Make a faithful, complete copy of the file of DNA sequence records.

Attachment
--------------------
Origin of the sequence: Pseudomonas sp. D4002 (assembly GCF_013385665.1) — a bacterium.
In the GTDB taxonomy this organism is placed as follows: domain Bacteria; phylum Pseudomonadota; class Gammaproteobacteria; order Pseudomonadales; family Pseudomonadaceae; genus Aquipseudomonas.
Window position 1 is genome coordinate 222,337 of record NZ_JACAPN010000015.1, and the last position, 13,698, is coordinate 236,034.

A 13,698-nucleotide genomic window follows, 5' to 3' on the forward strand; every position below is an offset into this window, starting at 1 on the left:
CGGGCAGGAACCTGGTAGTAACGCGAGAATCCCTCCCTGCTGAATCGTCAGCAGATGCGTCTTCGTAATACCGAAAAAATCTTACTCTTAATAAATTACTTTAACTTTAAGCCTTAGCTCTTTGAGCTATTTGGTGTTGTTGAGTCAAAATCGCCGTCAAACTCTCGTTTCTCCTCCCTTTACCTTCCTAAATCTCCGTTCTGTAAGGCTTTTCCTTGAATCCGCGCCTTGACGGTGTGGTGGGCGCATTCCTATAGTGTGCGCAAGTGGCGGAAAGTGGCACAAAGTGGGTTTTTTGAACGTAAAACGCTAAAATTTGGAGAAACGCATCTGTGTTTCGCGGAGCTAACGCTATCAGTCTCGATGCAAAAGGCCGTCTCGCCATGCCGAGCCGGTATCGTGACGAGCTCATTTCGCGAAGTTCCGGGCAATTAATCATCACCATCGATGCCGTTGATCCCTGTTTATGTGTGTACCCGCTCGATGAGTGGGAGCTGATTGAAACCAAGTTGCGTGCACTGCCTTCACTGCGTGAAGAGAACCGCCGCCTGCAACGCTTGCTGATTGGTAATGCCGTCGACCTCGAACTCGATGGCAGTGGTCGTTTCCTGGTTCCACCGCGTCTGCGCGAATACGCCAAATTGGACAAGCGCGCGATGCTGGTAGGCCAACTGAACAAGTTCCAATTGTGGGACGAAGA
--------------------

Origin of the sequence: Pseudomonas sp. D4002 (assembly GCF_013385665.1) — a bacterium.
In the GTDB taxonomy this organism is placed as follows: domain Bacteria; phylum Pseudomonadota; class Gammaproteobacteria; order Pseudomonadales; family Pseudomonadaceae; genus Aquipseudomonas.
Window position 1 is genome coordinate 222,337 of record NZ_JACAPN010000015.1, and the last position, 13,698, is coordinate 236,034.

A 13,698-nucleotide genomic window follows, 5' to 3' on the forward strand; every position below is an offset into this window, starting at 1 on the left:
CGGGCAGGAACCTGGTAGTAACGCGAGAATCCCTCCCTGCTGAATCGTCAGCAGATGCGTCTTCGTAATACCGAAAAAATCTTACTCTTAATAAATTACTTTAACTTTAAGCCTTAGCTCTTTGAGCTATTTGGTGTTGTTGAGTCAAAATCGCCGTCAAACTCTCGTTTCTCCTCCCTTTACCTTCCTAAATCTCCGTTCTGTAAGGCTTTTCCTTGAATCCGCGCCTTGACGGTGTGGTGGGCGCATTCCTATAGTGTGCGCAAGTGGCGGAAAGTGGCACAAAGTGGGTTTTTTGAACGTAAAACGCTAAAATTTGGAGAAACGCATCTGTGTTTCGCGGAGCTAACGCTATCAGTCTCGATGCAAAAGGCCGTCTCGCCATGCCGAGCCGGTATCGTGACGAGCTCATTTCGCGAAGTTCCGGGCAATTAATCATCACCATCGATGCCGTTGATCCCTGTTTATGTGTGTACCCGCTCGATGAGTGGGAGCTGATTGAAACCAAGTTGCGTGCACTGCCTTCACTGCGTGAAGAGAACCGCCGCCTGCAACGCTTGCTGATTGGTAATGCCGTCGACCTCGAACTCGATGGCAGTGGTCGTTTCCTGGTTCCACCGCGTCTGCGCGAATACGCCAAATTGGACAAGCGCGCGATGCTGGTAGGCCAACTGAACAAGTTCCAATTGTGGGACGAAGA